The JR Motel in Orange has no sign, takes no reservations and hasn’t paid any city hotel taxes.
The motel openly caters to Chinese nationals as a maternity facility, a practice known as birth tourism. But that’s not the use permitted for the site, at 428 E. Lincoln Avenue. City officials in Orange are looking to revoke the motel’s permit, something the motel’s owner says is driven by discrimination.
The dispute, coming nearly five years after federal agents cracked down on three birth tourism operators in Southern California, suggests the practice of companies selling well-to-do foreigners on the idea of traveling to the United States and giving birth to American babies has not been stopped.
On Monday night, the Orange Planning Commission voted to schedule a public hearing sometime early next year to decide whether they should revoke the conditional use permit for JR Motel.
The vote came on the same day of a high profile birth tourism case in California, when the federal government won its first prison term against an operator of a birth tourism company in Irvine. The operator admitted to violating federal law by helping her customers to mislead federal officials on visa applications. The underlying business model is not illegal.
In Orange, where city officials have been reviewing the JR Motel for months, planning commissioners mostly stayed away from specific talk about the controversial birth tourism business. Typically, operators charge tens of thousands of dollars to pregnant foreigners, many in China, for travel package to the U.S., which under the 14th Amendment guarantees birthright citizenship to anyone born on American soil.
A woman walks around the JR Motel on E. Lincoln Ave in Orange, CA on Tuesday, December 17, 2019. The location has been operating as a maternity hotel for Chinese women who want to give birth in California. (Photo by Paul Bersebach, Orange County Register/SCNG)
The JR Motel on E. Lincoln Ave in Orange, CA has been operating as a maternity hotel for Chinese women who want to give birth in California. Photographed on Tuesday, December 17, 2019. (Photo by Paul Bersebach, Orange County Register/SCNG)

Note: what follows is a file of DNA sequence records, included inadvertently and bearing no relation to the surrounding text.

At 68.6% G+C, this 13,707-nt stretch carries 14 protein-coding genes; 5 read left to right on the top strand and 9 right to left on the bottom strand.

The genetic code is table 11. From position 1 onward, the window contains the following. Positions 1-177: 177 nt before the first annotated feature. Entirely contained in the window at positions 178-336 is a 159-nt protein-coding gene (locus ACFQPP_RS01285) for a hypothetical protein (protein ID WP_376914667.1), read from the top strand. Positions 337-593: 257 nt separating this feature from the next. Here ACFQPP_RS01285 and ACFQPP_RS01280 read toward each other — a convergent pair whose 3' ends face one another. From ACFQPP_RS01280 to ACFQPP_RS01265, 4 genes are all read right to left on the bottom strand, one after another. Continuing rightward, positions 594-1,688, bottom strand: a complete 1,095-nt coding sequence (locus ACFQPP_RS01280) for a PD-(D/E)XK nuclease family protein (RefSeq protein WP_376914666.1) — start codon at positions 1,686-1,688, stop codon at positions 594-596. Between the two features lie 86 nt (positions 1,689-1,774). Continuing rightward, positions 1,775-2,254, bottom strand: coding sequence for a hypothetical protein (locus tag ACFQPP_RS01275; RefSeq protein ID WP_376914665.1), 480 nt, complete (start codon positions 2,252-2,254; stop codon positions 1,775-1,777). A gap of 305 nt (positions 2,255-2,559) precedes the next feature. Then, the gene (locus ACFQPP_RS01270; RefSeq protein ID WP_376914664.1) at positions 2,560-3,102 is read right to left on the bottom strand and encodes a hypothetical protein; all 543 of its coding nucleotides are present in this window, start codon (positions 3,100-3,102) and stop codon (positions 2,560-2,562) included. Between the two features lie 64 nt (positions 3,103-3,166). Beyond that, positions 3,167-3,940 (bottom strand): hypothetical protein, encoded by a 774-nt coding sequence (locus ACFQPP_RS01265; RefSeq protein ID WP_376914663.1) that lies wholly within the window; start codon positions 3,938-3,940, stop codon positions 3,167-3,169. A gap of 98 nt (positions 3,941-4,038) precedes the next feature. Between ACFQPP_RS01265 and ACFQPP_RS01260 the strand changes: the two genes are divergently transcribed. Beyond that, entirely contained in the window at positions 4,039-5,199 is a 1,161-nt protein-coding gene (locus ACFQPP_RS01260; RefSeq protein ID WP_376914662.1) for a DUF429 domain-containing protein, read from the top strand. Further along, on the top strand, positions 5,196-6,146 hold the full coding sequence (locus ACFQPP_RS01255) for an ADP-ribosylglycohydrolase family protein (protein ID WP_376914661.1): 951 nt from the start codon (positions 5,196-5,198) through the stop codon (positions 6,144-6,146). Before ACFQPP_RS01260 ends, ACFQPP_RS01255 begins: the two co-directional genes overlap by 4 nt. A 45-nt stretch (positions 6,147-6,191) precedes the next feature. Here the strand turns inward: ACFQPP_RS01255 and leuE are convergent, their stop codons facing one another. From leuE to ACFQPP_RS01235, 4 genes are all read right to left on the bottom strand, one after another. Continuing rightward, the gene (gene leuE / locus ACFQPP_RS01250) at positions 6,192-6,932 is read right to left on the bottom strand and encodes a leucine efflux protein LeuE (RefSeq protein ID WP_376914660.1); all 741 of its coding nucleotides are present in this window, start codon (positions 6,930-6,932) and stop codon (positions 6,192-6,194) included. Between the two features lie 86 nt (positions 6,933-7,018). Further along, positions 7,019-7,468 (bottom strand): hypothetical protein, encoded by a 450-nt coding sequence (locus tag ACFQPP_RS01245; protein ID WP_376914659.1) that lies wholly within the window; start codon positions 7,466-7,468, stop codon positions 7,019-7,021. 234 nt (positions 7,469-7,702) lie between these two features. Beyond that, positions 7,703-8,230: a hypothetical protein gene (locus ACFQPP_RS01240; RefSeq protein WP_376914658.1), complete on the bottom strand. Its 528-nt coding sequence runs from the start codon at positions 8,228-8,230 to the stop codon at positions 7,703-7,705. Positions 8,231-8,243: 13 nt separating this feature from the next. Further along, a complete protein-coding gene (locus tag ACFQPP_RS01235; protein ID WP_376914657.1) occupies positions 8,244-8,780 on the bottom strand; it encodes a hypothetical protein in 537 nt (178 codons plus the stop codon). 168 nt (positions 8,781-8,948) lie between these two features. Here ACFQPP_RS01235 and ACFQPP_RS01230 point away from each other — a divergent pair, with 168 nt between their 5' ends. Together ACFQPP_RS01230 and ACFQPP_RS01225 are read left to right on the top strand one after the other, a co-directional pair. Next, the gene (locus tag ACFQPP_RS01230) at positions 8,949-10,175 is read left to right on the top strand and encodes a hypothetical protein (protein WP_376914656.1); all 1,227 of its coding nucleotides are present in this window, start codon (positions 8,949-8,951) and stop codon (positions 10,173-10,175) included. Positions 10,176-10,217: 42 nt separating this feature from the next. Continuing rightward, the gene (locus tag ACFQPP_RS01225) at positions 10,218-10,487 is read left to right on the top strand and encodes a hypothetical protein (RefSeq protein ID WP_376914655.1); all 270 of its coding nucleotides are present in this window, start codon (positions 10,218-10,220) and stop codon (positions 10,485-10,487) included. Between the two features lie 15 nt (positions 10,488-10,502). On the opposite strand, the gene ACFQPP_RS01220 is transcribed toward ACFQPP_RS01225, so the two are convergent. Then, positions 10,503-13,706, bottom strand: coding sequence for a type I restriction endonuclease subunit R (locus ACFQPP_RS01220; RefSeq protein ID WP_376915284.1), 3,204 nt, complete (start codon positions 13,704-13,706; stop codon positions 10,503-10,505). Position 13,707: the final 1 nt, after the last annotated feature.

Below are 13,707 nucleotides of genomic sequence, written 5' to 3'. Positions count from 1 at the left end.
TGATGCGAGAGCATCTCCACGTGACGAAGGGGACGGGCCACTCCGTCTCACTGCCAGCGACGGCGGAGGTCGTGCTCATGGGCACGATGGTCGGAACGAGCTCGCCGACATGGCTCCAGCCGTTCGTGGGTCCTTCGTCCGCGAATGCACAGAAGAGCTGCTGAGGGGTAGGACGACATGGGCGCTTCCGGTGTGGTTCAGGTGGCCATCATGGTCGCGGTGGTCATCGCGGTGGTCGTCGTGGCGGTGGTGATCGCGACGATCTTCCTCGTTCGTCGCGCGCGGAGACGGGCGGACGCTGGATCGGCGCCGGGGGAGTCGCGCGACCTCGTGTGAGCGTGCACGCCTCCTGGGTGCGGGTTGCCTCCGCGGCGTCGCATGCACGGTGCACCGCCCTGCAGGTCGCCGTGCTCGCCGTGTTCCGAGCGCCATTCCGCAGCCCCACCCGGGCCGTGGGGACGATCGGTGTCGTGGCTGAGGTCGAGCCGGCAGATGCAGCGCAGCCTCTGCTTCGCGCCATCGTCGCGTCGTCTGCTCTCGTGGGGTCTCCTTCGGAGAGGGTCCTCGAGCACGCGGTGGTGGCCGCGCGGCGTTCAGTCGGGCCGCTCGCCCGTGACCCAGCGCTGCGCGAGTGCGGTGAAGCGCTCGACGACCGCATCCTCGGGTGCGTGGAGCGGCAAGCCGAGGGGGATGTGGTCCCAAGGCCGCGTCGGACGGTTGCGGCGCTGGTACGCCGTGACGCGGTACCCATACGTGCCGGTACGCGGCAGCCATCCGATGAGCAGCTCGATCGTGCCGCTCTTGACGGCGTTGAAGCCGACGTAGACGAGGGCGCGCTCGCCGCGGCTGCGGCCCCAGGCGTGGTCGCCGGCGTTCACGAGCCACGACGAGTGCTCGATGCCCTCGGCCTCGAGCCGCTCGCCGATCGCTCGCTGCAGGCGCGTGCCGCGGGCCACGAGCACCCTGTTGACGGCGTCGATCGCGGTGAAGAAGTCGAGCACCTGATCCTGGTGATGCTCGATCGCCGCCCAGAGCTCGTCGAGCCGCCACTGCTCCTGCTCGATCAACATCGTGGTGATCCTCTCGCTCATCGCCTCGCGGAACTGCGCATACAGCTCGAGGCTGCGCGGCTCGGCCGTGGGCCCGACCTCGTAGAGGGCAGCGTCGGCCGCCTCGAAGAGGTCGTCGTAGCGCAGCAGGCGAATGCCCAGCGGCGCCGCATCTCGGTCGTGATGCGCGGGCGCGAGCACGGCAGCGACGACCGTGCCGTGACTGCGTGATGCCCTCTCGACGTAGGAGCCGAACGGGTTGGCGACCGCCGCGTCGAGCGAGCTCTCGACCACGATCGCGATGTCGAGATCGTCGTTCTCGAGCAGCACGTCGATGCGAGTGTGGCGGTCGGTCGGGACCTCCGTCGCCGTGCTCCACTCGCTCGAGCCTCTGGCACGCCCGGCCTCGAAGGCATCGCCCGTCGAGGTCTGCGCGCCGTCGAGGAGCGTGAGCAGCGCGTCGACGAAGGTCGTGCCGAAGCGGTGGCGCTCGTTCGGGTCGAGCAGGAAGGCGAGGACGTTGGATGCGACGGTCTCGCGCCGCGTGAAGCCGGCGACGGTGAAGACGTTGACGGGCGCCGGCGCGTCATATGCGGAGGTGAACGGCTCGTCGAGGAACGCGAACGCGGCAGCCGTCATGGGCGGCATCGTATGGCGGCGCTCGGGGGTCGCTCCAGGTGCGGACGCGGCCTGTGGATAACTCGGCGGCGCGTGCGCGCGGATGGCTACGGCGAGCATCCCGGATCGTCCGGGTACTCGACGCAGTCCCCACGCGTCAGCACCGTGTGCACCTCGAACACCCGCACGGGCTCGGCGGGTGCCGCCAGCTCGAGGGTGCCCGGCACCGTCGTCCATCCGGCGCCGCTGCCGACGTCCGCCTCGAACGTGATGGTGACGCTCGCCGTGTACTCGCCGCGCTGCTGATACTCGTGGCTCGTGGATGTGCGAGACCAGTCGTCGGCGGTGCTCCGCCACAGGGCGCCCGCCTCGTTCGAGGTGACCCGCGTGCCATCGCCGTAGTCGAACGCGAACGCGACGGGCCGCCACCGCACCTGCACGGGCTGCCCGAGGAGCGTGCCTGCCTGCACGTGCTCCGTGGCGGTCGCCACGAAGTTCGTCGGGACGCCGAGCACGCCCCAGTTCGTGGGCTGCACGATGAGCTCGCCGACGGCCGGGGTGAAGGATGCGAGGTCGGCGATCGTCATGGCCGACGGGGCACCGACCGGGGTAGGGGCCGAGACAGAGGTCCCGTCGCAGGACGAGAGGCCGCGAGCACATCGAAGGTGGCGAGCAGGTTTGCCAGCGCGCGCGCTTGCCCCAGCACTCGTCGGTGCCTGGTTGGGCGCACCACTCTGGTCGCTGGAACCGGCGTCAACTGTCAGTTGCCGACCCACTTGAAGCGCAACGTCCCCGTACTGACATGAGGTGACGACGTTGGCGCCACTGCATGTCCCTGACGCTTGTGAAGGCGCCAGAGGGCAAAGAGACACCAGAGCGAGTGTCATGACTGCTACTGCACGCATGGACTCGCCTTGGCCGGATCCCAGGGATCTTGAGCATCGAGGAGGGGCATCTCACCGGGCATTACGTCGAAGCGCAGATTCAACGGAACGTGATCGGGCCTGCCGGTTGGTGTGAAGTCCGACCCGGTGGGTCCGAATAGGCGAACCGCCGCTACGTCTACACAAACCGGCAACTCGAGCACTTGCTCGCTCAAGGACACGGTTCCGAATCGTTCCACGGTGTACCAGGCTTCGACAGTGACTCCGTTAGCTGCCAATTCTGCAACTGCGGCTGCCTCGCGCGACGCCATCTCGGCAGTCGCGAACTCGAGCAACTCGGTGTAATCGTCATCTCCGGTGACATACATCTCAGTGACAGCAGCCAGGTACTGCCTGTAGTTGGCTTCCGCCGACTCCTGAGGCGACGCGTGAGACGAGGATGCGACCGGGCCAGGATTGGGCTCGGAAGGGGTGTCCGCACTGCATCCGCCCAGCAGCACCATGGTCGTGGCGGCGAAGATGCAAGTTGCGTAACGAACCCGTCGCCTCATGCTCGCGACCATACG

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The JR Motel on E. Lincoln Ave in Orange, CA has been operating as a maternity hotel for Chinese women who want to give birth in California, according to Orange city officials who say the facility is not operating as a motel under its conditional use permit.
Photographed on Tuesday, December 17, 2019. (Photo by Paul Bersebach, Orange County Register/SCNG)
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Instead, commissioners in Orange have focused on possible violations of building codes, fire codes and other regulations.
Inspectors, for example, found unpermitted construction at the JR Motel, including rooms that had been subdivided to increase the number of guest rooms beyond the 28 that were approved in 2015. Also, while the motel was approved to have some rooms with kitchenettes, inspectors found a large industrial kitchen on site, and other alterations that apparently were done without permits.
“We got played,” Commissioner Doug Willits said.
The motel was not operating as a motel, commissioners noted. There’s no hotel sign. It’s not listed online in English. And when various city officials finally found a phone number to call, they got an unexpected response.
“I tried… to make a reservation,” said Planning Commission Chairman Ernie Glasgow. “I got hung up on.”
“Calling yourself a hotel doesn’t make you a hotel,” Glasgow added.